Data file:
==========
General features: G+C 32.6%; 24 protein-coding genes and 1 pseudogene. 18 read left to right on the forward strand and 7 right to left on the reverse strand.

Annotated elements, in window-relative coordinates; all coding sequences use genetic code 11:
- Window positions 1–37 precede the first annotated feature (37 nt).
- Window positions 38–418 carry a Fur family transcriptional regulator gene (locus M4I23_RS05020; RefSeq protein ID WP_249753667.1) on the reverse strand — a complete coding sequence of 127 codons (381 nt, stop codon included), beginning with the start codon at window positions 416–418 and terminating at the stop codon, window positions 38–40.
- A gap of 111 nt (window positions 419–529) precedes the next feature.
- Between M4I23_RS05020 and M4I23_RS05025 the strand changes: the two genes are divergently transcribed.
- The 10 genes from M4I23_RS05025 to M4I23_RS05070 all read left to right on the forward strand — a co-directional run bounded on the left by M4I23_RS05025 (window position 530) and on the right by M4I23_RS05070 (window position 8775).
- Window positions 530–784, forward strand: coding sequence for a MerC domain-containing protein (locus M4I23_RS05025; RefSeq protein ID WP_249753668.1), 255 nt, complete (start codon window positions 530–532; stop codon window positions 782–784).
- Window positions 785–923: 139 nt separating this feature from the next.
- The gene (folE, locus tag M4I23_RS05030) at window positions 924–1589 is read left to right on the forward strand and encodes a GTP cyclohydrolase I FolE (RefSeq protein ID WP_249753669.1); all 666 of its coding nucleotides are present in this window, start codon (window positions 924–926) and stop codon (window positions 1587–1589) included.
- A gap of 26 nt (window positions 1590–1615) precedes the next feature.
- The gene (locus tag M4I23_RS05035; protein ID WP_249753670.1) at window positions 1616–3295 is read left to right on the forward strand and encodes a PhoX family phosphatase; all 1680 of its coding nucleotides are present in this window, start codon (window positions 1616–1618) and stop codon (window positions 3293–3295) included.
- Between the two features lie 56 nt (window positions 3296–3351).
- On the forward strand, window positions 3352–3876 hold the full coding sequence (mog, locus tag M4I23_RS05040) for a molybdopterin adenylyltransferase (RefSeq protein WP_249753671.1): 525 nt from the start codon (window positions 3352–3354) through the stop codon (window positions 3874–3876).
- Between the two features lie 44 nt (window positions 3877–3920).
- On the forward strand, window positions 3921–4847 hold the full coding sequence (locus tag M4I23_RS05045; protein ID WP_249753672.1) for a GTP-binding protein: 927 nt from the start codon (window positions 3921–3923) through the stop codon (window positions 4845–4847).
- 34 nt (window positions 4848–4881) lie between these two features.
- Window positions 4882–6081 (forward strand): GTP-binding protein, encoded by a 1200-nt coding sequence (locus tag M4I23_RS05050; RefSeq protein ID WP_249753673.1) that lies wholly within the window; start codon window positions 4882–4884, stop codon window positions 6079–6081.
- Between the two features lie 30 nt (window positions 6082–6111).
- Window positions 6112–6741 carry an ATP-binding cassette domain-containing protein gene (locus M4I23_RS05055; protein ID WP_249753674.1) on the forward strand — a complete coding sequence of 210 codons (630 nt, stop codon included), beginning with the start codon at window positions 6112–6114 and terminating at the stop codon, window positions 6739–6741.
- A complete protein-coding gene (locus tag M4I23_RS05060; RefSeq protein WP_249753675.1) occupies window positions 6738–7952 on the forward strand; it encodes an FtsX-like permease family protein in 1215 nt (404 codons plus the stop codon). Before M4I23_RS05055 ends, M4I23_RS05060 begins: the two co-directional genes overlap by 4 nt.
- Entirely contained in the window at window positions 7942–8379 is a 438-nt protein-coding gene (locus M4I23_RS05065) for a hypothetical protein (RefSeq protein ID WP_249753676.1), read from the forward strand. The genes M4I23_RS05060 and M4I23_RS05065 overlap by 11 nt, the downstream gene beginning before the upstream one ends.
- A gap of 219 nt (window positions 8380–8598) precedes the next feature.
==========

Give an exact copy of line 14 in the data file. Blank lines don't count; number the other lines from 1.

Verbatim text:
- On the forward strand, window positions 3352–3876 hold the full coding sequence (mog, locus tag M4I23_RS05040) for a molybdopterin adenylyltransferase (RefSeq protein WP_249753671.1): 525 nt from the start codon (window positions 3352–3354) through the stop codon (window positions 3874–3876).